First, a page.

17d         Grumble when evening service is cut short, penning article (8)
COMPLAIN – Remove the final letter from the last service of the daily liturgy, then insert an indefinite article.

18d         Warring groups maybe in loud battles (8)
FACTIONS – The musical symbol for loud followed by some combats.

19d         Resident giving muddled account about parking (8)
OCCUPANT – Anagram (muddled) of ACCOUNT wrapped around the symbol for Parking.

22d         Sensual dipper’s bottom visible in waterway (6)
CARNAL – The last letter of dippeR inserted into an artificial waterway.

23d         Bit of a lift (6)
SNATCH – A type of lift in weightlifting, which may also be a bit of something, such as a song.

24d         Mum needing doctor when in Indian city (6)
MADRAS – Put together a two-letter word for Mum, an abbreviation for ‘doctor’ and another word for ‘when’, giving us the former name of the Indian city now known as Chennai.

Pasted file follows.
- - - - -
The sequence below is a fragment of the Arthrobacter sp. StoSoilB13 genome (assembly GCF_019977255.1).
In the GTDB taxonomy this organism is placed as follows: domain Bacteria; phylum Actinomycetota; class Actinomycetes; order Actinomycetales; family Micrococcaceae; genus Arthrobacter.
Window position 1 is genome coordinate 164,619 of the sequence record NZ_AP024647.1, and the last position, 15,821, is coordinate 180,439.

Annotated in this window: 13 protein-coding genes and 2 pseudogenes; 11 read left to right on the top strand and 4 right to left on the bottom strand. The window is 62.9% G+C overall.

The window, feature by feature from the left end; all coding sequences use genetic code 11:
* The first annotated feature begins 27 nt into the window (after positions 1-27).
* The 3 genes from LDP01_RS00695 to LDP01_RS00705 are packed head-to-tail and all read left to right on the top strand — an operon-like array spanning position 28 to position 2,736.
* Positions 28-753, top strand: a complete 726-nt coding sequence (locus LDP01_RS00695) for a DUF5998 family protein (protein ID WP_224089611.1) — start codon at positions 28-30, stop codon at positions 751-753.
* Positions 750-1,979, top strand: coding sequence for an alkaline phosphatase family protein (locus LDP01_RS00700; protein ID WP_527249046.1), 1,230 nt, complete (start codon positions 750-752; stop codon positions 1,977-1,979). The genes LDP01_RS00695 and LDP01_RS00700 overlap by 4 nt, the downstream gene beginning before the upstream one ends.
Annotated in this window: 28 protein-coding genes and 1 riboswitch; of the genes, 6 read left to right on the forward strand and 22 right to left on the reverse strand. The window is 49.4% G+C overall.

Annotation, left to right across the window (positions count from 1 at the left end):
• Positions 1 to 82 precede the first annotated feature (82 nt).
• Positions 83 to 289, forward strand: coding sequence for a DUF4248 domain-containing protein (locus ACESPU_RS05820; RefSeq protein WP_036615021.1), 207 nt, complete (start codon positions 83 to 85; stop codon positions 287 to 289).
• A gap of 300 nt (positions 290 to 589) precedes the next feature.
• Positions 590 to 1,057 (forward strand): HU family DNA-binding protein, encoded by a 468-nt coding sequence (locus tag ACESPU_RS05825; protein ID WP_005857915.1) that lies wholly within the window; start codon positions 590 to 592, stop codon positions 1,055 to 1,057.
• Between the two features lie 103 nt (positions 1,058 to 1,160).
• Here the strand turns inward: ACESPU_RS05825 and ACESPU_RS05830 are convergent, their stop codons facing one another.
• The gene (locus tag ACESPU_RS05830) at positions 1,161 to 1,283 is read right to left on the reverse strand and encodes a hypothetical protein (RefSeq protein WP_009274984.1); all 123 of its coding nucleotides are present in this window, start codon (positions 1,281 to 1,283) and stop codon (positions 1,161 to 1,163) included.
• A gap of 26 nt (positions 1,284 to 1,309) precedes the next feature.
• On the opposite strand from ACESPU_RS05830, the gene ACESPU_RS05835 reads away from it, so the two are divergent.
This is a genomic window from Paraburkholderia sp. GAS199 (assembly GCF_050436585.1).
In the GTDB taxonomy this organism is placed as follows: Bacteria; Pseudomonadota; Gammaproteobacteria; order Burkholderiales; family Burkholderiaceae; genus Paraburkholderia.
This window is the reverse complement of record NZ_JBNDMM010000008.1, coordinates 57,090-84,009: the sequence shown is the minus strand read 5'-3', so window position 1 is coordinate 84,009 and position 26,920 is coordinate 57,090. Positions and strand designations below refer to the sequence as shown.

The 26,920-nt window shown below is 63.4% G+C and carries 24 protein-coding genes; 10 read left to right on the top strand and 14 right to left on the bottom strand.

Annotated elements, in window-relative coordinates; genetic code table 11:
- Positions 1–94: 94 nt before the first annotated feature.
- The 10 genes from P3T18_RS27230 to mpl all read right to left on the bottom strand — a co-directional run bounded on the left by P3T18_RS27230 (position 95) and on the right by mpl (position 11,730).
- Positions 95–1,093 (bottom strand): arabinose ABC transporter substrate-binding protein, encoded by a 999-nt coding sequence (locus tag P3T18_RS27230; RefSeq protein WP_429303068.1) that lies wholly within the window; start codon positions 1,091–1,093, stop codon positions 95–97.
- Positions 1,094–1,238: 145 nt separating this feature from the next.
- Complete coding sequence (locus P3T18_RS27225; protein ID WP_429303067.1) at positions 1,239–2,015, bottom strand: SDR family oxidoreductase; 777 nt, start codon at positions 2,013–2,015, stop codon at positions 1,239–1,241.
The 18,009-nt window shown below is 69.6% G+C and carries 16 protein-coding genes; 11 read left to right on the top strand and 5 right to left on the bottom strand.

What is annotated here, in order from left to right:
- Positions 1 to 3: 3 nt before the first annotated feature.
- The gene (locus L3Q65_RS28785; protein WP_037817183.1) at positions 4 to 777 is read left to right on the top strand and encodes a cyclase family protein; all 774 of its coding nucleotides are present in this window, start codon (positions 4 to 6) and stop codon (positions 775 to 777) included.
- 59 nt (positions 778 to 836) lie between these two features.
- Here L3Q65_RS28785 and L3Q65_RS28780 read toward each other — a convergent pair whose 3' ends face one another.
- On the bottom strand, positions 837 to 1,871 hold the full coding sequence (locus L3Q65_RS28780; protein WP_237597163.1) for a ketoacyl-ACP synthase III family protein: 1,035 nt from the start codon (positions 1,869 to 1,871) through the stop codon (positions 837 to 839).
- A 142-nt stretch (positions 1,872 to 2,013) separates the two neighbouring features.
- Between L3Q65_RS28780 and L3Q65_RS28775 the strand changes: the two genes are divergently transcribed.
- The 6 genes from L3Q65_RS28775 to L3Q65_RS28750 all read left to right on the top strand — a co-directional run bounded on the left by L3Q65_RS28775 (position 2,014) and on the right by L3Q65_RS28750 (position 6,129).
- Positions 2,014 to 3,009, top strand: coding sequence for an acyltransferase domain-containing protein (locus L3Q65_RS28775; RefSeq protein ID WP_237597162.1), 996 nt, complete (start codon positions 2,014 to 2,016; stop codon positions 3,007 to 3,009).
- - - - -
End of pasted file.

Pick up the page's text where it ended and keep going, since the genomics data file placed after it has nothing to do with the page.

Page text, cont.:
27d         Modern message that is extracted from the Bible? (4)
TEXT – A modern method of electronic communication, or an extract from the Bible on which a preacher may base a sermon.

The Quick Crossword pun BILLS + HIKES = BILL SIKES

53 comments on “DT 28539

  1. 4*/2*. With a lot of verbose cluing and GK thrown in, this pangram from the “Old Giovanni” contained a mixture of the good (10a, 15a, 23d, 27d) and the obscure (1a, 16a, 1d, 17d). It was quite tough in parts but overall it felt a bit flat.

    Thanks to Giovanni and to DT.

  2. A very enjoyable Giovanni whichever persona was present today. Not quite sure of solving time as I was multi-tasking preparing for a significant event taking place today so I will go with 2.5*/3.5* as my overall rating.